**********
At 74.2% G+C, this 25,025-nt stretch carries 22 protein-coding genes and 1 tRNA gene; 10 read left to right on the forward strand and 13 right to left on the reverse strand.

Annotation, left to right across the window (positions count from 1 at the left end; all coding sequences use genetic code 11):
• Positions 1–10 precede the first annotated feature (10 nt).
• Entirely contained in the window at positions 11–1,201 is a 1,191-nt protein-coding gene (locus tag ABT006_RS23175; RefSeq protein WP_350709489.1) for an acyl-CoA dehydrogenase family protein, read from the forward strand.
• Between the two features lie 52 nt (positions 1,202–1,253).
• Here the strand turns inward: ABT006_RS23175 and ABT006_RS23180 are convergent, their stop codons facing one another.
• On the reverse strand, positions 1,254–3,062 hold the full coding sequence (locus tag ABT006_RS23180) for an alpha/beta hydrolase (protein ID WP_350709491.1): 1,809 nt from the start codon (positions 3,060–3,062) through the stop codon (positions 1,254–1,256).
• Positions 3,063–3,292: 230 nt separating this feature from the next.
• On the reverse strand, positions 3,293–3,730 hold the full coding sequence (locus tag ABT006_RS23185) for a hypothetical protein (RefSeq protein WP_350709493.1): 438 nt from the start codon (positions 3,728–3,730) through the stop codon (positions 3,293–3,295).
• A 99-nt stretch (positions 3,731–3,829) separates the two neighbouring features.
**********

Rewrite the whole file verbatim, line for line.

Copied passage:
At 74.2% G+C, this 25,025-nt stretch carries 22 protein-coding genes and 1 tRNA gene; 10 read left to right on the forward strand and 13 right to left on the reverse strand.

Annotation, left to right across the window (positions count from 1 at the left end; all coding sequences use genetic code 11):
• Positions 1–10 precede the first annotated feature (10 nt).
• Entirely contained in the window at positions 11–1,201 is a 1,191-nt protein-coding gene (locus tag ABT006_RS23175; RefSeq protein WP_350709489.1) for an acyl-CoA dehydrogenase family protein, read from the forward strand.
• Between the two features lie 52 nt (positions 1,202–1,253).
• Here the strand turns inward: ABT006_RS23175 and ABT006_RS23180 are convergent, their stop codons facing one another.
• On the reverse strand, positions 1,254–3,062 hold the full coding sequence (locus tag ABT006_RS23180) for an alpha/beta hydrolase (protein ID WP_350709491.1): 1,809 nt from the start codon (positions 3,060–3,062) through the stop codon (positions 1,254–1,256).
• Positions 3,063–3,292: 230 nt separating this feature from the next.
• On the reverse strand, positions 3,293–3,730 hold the full coding sequence (locus tag ABT006_RS23185) for a hypothetical protein (RefSeq protein WP_350709493.1): 438 nt from the start codon (positions 3,728–3,730) through the stop codon (positions 3,293–3,295).
• A 99-nt stretch (positions 3,731–3,829) separates the two neighbouring features.